3 Types of Marketing Content that Drives B2B Sales Leads

Want leads? Chew on this: lead generation is the most important organizational goal for 85% of marketers, according to the Content Marketing Institute’s 2016 Benchmark, Budget and Trends. The most important goal!

If you’re not using marketing content to drive B2B sales leads, you might be missing out on attracting a potential buyer’s attention—and getting a hold of their contact information—while they’re in the early stages of the process. The sooner you can start nurturing the lead through your sales funnel, the better.

Use Effective Content at the Top of the Funnel
There are many types of marketing content—case studies, landing pages, white papers, infographics, and direct mail postcards, just to name a few—and they all support the sales process in their own unique way. Some of them even do double or triple duty, like the blog post, which can educate and inspire anyone from the casual web searcher to the loyal customer.

But we’re focusing here on marketing content that does particularly well in the stage of top-of-the-funnel sales lead generation, when your goal is

to attract those who have defined their challenge and are exploring potential solutions. You want to entice them—with relevant and compelling content—to provide their contact information in exchange for even more content (or a sales call, depending on your strategy) and move them to the “hot prospect” category.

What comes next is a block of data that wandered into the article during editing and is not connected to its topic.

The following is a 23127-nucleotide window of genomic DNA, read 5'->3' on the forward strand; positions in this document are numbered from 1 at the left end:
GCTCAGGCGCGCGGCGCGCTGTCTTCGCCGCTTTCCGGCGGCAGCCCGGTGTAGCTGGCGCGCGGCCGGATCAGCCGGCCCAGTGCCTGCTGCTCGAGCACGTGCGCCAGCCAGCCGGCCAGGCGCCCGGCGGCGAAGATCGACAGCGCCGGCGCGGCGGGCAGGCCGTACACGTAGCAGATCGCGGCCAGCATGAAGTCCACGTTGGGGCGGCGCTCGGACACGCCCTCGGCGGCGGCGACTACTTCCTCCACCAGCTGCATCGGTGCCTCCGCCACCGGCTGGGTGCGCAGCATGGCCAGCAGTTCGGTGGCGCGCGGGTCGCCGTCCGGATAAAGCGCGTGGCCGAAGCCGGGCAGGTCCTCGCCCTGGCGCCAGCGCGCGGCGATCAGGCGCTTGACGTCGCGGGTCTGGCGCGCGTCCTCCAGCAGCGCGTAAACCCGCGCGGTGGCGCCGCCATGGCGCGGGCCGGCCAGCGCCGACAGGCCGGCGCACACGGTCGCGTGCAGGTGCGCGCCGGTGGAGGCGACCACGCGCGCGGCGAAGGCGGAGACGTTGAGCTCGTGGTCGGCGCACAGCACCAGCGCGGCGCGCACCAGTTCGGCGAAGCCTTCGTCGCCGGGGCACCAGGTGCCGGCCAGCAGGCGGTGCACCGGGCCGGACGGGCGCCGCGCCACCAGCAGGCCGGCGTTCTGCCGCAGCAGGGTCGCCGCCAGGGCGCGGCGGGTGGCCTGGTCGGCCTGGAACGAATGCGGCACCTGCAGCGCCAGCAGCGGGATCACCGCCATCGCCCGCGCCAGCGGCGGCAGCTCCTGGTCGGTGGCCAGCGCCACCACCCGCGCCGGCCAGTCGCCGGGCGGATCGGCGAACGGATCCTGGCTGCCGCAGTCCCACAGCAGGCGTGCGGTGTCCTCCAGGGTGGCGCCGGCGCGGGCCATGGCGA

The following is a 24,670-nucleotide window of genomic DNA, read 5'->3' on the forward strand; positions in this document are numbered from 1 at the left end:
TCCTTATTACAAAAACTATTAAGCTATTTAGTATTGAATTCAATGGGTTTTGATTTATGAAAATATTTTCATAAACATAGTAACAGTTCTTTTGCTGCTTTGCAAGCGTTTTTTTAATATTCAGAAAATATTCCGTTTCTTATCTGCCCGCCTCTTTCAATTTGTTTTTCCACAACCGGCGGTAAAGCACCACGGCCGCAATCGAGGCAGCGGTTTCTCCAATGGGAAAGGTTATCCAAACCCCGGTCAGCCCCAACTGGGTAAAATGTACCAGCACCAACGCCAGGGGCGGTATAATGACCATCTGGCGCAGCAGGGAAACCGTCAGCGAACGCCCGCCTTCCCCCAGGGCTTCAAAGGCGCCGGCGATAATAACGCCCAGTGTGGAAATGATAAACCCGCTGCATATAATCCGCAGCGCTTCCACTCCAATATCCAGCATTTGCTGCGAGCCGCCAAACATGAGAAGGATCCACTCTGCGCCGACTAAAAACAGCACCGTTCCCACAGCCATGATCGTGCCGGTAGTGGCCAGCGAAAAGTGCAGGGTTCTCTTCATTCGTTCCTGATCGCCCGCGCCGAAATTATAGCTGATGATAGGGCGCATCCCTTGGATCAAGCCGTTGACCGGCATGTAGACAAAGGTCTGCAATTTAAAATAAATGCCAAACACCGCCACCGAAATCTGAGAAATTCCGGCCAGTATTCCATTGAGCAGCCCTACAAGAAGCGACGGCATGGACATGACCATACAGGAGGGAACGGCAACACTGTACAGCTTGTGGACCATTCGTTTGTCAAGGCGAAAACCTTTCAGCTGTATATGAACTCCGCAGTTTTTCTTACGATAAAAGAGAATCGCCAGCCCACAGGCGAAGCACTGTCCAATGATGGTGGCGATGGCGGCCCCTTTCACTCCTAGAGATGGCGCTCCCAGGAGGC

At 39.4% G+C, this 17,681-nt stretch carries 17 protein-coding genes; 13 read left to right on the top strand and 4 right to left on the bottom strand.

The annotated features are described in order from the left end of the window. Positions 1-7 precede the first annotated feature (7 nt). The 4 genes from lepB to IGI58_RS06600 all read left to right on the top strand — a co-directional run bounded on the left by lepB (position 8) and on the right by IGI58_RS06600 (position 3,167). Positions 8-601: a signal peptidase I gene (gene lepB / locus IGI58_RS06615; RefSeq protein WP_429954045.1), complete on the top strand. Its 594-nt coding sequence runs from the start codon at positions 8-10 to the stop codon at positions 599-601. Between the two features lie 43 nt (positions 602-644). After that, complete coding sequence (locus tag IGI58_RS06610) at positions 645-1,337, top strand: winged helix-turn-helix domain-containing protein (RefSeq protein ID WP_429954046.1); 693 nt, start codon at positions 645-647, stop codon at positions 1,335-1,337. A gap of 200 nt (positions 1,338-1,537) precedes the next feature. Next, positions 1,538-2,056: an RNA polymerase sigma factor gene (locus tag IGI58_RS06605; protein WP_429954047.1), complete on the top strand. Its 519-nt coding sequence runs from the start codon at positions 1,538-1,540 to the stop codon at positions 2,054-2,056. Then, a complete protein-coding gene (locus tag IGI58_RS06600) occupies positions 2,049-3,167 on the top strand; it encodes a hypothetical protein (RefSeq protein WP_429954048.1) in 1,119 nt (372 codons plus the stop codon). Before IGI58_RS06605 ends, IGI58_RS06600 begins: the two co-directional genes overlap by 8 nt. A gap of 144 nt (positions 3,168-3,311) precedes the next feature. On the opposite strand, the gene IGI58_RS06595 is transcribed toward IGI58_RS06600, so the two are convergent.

So here are 3 of our top picks for lead-generating marketing content:

1. The White Paper
Hubspot provides a great definition of a white paper: a persuasive, authoritative, in-depth report on a specific topic that presents a problem and provides a solution. It speaks right to the heart of a potential lead because it delivers a thoughtful discussion of their pain points around their business challenge while offering some hope in the form of a solution.

Among the hallmarks of a white paper is it contains industry insights and third-party research lending credibility and an outside perspective. It’s academic in nature because it seeks to inform the reader and get them thinking “outside of the box” at a time when they’re eager to find a new way of doing things and open to change.

Importantly, the white paper does not contain a sales pitch. It’s not designed to “sell” your company’s solution. While it should definitely speak to your unique approach to solving the reader’s challenge, its main job is to deliver an essentially objective message—a message that, naturally, leads them toward wanting to learn more about your solution.

2. The Webinar
Ah, the digital seminar, the go-to venue for today’s busy professional. And if that professional is investigating your marketplace to solve a business problem, you want to get in front of them with relevant, informative, thought-provoking content—and deliver it in a personal, high-impact way.

Content-wise, the top-of-the-funnel-focused webinar has a lot in common with the white paper. It provides participants with high-level insights into business trends associated with their pain points and gives some actionable advice on solving their problems. And it highlights just enough of your company’s solution to wet their appetite to learn more.